Harvard Health Letter

Fight kidney disease with a better diet, weight loss and smoking cessation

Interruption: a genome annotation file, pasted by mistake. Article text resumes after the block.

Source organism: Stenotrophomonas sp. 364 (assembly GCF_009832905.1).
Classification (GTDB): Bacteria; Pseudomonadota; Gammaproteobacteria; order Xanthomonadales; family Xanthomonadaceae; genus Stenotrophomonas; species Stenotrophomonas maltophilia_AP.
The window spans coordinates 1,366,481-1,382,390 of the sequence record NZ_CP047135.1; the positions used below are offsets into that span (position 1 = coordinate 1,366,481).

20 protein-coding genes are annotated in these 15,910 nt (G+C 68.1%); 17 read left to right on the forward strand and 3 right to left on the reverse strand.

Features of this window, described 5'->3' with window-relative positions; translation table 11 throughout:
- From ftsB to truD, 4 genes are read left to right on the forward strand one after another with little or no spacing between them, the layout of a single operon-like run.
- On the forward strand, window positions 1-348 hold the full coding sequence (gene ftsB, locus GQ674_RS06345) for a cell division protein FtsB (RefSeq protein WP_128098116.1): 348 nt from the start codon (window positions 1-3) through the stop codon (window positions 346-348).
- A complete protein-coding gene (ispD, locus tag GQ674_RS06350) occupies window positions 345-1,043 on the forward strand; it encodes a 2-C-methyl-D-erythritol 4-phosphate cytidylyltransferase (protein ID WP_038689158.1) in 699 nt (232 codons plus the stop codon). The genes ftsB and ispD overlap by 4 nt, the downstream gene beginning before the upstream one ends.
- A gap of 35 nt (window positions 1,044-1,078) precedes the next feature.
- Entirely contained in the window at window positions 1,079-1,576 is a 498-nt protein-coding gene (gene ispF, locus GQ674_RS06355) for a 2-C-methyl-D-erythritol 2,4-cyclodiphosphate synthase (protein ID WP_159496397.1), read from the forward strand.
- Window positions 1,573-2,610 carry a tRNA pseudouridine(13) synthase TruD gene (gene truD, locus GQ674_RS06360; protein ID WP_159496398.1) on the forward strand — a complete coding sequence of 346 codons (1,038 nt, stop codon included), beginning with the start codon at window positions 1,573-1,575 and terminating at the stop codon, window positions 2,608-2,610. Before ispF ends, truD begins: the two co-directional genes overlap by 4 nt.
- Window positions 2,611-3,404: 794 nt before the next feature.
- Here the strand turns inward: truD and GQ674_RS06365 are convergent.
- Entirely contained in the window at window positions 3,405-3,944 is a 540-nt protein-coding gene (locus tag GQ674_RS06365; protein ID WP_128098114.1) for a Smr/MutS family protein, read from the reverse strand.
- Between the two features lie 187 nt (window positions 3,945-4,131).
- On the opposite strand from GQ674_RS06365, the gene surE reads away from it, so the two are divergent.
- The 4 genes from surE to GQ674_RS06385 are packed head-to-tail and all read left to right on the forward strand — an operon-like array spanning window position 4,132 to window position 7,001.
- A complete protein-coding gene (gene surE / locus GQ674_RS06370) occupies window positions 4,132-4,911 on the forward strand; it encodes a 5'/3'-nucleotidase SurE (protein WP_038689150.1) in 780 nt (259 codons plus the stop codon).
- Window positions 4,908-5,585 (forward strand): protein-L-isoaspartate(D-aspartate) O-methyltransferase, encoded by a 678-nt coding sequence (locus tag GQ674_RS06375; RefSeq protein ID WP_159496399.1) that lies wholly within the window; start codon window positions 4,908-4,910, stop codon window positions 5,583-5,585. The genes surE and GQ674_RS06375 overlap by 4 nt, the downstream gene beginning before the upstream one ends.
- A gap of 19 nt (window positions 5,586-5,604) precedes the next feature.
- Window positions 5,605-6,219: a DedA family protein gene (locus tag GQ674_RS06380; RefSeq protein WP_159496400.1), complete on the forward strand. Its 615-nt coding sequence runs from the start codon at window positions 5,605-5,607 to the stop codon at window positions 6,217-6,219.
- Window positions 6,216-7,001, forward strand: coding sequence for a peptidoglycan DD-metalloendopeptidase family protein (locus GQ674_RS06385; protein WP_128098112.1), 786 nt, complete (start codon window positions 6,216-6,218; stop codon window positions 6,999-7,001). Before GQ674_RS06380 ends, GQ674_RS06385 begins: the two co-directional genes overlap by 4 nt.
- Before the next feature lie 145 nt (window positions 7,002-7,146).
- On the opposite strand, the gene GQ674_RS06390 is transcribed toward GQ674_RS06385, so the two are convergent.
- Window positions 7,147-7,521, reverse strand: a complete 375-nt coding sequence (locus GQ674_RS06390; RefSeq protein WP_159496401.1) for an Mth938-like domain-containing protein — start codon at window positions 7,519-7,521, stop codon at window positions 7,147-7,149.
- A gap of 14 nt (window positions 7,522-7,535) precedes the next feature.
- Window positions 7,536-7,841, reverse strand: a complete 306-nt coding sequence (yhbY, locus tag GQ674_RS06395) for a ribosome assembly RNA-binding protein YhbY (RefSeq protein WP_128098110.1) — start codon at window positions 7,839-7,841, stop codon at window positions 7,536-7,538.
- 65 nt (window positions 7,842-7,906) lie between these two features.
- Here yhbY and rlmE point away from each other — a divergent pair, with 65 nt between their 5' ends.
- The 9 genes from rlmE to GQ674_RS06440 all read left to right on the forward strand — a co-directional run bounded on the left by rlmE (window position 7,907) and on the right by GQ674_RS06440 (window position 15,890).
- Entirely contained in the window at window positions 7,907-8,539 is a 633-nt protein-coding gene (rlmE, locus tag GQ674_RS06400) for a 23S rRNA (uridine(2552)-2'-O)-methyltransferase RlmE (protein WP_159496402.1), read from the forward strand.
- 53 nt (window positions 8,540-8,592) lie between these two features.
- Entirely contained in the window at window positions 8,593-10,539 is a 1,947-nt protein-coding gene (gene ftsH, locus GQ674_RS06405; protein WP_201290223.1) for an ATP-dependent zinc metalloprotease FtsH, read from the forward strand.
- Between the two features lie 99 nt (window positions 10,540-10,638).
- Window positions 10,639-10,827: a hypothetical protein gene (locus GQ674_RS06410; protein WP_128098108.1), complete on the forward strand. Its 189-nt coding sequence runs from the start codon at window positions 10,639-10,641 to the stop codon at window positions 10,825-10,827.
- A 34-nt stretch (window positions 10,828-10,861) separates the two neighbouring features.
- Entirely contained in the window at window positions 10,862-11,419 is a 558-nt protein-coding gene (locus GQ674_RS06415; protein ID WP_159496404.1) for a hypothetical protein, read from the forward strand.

Kidney disease affects 26 million people in the United States and threatens another 73 million who have diabetes, high blood pressure, or a family history of the disease. Now a study shows that poor eating habits, smoking, and obesity add to that risk. The research, published online April 17, 2013, in the American Journal of Kidney Diseases, found that people were at higher risk for developing kidney problems if they ate lots of red and processed meats, sugar-sweetened beverages, and sodium, and did not eat much fruit, legumes, or nuts. Their risk of developing kidney disease doubled if their body mass index was 30 or higher, and it was 60% higher if they smoked. The National Kidney Foundation is urging people to lower their kidney disease risk by losing weight and quitting smoking. Here are specific steps you can take to change your diet: Try to limit your daily salt intake to 1,500 milligrams per day. Try to eliminate red meat, which is high in saturated fat. Cut out sodas and other high-calorie drinks with phosphorus, which can harm kidneys. Lower your sugar intake; this can also lower your risk for diabetes, which is linked to kidney disease. Avoid processed foods such as crackers and chips that are high in salt and phosphorus.

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